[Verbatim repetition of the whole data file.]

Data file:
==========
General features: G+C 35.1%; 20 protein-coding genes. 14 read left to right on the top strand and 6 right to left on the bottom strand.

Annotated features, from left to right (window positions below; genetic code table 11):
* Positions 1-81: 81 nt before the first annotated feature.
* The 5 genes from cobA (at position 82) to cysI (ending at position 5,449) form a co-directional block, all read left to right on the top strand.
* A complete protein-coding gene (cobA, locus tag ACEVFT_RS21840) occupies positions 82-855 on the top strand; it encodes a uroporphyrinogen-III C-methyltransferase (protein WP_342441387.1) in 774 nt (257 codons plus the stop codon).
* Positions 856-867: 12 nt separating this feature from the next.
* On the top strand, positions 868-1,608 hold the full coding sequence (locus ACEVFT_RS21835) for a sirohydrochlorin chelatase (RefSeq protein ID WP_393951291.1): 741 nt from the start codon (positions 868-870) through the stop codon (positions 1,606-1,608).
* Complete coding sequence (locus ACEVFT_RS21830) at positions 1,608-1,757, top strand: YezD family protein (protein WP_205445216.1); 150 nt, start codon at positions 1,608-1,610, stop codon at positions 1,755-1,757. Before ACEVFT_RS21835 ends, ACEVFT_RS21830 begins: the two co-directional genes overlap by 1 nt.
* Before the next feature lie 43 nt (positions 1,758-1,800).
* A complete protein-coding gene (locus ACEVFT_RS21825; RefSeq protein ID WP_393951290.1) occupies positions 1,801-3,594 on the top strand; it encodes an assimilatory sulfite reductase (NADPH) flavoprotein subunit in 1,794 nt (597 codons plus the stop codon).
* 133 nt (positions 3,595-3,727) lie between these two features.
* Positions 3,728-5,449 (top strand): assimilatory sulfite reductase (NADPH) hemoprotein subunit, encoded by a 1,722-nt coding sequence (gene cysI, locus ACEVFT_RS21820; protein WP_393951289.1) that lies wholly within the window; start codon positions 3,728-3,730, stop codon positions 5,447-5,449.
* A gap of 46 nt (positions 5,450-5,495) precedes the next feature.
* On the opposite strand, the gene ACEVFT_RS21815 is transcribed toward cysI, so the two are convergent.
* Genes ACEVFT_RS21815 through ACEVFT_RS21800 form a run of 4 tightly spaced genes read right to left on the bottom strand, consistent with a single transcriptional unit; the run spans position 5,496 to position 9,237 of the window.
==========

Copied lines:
General features: G+C 35.1%; 20 protein-coding genes. 14 read left to right on the top strand and 6 right to left on the bottom strand.

Annotated features, from left to right (window positions below; genetic code table 11):
* Positions 1-81: 81 nt before the first annotated feature.
* The 5 genes from cobA (at position 82) to cysI (ending at position 5,449) form a co-directional block, all read left to right on the top strand.
* A complete protein-coding gene (cobA, locus tag ACEVFT_RS21840) occupies positions 82-855 on the top strand; it encodes a uroporphyrinogen-III C-methyltransferase (protein WP_342441387.1) in 774 nt (257 codons plus the stop codon).
* Positions 856-867: 12 nt separating this feature from the next.
* On the top strand, positions 868-1,608 hold the full coding sequence (locus ACEVFT_RS21835) for a sirohydrochlorin chelatase (RefSeq protein ID WP_393951291.1): 741 nt from the start codon (positions 868-870) through the stop codon (positions 1,606-1,608).
* Complete coding sequence (locus ACEVFT_RS21830) at positions 1,608-1,757, top strand: YezD family protein (protein WP_205445216.1); 150 nt, start codon at positions 1,608-1,610, stop codon at positions 1,755-1,757. Before ACEVFT_RS21835 ends, ACEVFT_RS21830 begins: the two co-directional genes overlap by 1 nt.
* Before the next feature lie 43 nt (positions 1,758-1,800).
* A complete protein-coding gene (locus ACEVFT_RS21825; RefSeq protein ID WP_393951290.1) occupies positions 1,801-3,594 on the top strand; it encodes an assimilatory sulfite reductase (NADPH) flavoprotein subunit in 1,794 nt (597 codons plus the stop codon).
* 133 nt (positions 3,595-3,727) lie between these two features.
* Positions 3,728-5,449 (top strand): assimilatory sulfite reductase (NADPH) hemoprotein subunit, encoded by a 1,722-nt coding sequence (gene cysI, locus ACEVFT_RS21820; protein WP_393951289.1) that lies wholly within the window; start codon positions 3,728-3,730, stop codon positions 5,447-5,449.
* A gap of 46 nt (positions 5,450-5,495) precedes the next feature.
* On the opposite strand, the gene ACEVFT_RS21815 is transcribed toward cysI, so the two are convergent.
* Genes ACEVFT_RS21815 through ACEVFT_RS21800 form a run of 4 tightly spaced genes read right to left on the bottom strand, consistent with a single transcriptional unit; the run spans position 5,496 to position 9,237 of the window.